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In This Place

A Mashpee Wampanoag woman reconnects with a traditional corn

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Danielle Hill
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For years now, Danielle Hill has felt corn reaching out. The plant has visited her in her dreams, and helped her through pregnancy and post-partum care. And for a while, corn was simply offering gifts. But this year, something changed. Danielle had an opportunity to reciprocate.

“The company True Love Seeds reached out to me, and they asked if I wanted to grow out King Philip’s corn because they were gifted the corn seeds and their ultimate goal is to reconnect Indigenous communities back with their heirloom seeds.”

Danielle is not a farmer by trade but she jumped at the opportunity. King Philip is a traditional Wampanoag flint corn. The name comes from a war fought from 1675 to 1676 between Wampanoag leader Metacom, also known as King Philip, and Puritan colonists. Over the course of the war, the colonists raided a thousand acres of Wampanoag crops.

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Danielle Hill

“The Wampanoag word for corn is weeâchumun, but apparently the King Philip corn name came when all of the corn was raided and all of the fields and the crops were burned. So apparently this is the corn that non-natives, colonists had salvaged and saved for themselves and just continued to grow out.”

It’s been more than 340 years since King Philip’s Corn and the land it was grown on was taken from the Wampanoag. This May under a new moon, four hundred years after the arrival of the first colonists, Danielle and a few other tribal members held a planting ceremony and returned King Philip’s Corn to Wampanoag land. They planted 200 mounds of the landrace flint corn with native squash and beans and as the corn grew, Danielle began to feel a heavy sense of responsibility.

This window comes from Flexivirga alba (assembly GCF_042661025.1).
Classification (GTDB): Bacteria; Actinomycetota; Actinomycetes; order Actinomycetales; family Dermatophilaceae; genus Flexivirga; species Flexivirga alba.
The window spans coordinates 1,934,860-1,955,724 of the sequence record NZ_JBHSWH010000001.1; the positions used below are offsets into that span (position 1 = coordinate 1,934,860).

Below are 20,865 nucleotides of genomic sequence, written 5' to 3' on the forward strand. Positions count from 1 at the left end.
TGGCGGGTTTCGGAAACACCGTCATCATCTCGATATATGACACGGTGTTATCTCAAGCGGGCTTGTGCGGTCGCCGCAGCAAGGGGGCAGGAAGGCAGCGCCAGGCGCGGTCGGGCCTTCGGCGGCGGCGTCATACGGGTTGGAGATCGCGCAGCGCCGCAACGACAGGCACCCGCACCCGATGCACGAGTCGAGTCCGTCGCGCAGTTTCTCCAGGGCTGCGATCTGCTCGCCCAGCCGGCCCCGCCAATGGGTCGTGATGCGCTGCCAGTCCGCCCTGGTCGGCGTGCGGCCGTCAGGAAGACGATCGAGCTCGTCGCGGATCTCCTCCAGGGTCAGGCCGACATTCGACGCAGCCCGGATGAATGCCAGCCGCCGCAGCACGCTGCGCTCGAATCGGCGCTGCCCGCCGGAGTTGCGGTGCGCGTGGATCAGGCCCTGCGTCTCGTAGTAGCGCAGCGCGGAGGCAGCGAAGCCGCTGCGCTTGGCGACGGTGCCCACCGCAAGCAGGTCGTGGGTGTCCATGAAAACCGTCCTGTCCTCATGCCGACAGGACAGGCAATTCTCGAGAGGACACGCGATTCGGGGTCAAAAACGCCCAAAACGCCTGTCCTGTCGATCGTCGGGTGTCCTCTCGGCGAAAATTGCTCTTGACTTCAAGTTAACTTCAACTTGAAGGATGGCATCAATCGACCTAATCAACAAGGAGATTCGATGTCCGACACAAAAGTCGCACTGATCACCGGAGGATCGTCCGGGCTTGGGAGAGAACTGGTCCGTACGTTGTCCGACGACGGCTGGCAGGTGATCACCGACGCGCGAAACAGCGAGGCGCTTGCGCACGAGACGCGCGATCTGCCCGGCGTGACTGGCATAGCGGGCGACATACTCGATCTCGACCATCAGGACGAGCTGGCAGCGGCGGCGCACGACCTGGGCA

“I was so invested, it was this nurturing that I didn’t know existed in me beyond my kids. It was like I have something sacred and I need to really take care of it and take it seriously like especially the story and the significance and the history.”

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Courtesy Danielle Hill
Danielle holding some of the corn.

Danielle’s big worry was that the corn could be cross-pollinated. All corn varieties readily cross-pollinate, which means if pollen from another variety nearby blew onto Danielle’s corn, it might grow differently than expected.

“So the King Philip Corn historically was 8 row flint, it was long, it was about maybe 8-9 inches and like skinny.”

The corn is also known for its dark reddish yellow, almost coppery kernels. Some of Danielle’s cobs grew like this but others looked different.

“I was really bent out of shape like at the idea of cross-pollination. You know I’m under the impression this false impression that this corn has never been cross pollinated ever and that the seeds that I have are pure and that they are what they were 400 years ago when my ancestors planted them and held them in their hands,” she said.

“It’s a little bit of that fantasy. And it comes still from a colonizer mindset of purity, and segregation, and not intermixing. So I had to sort of break my mind out of that.”

In the end, it turns out the corn wasn’t cross-pollinated. It varies naturally in color and shape, and Danielle had enough standard-looking cobs to send seed back to the True Love seed company. But her hope in the long run is to grow enough seed to return an evolving, adaptable descendent of King Philip’s corn to her people and this place — cross-pollinated or not.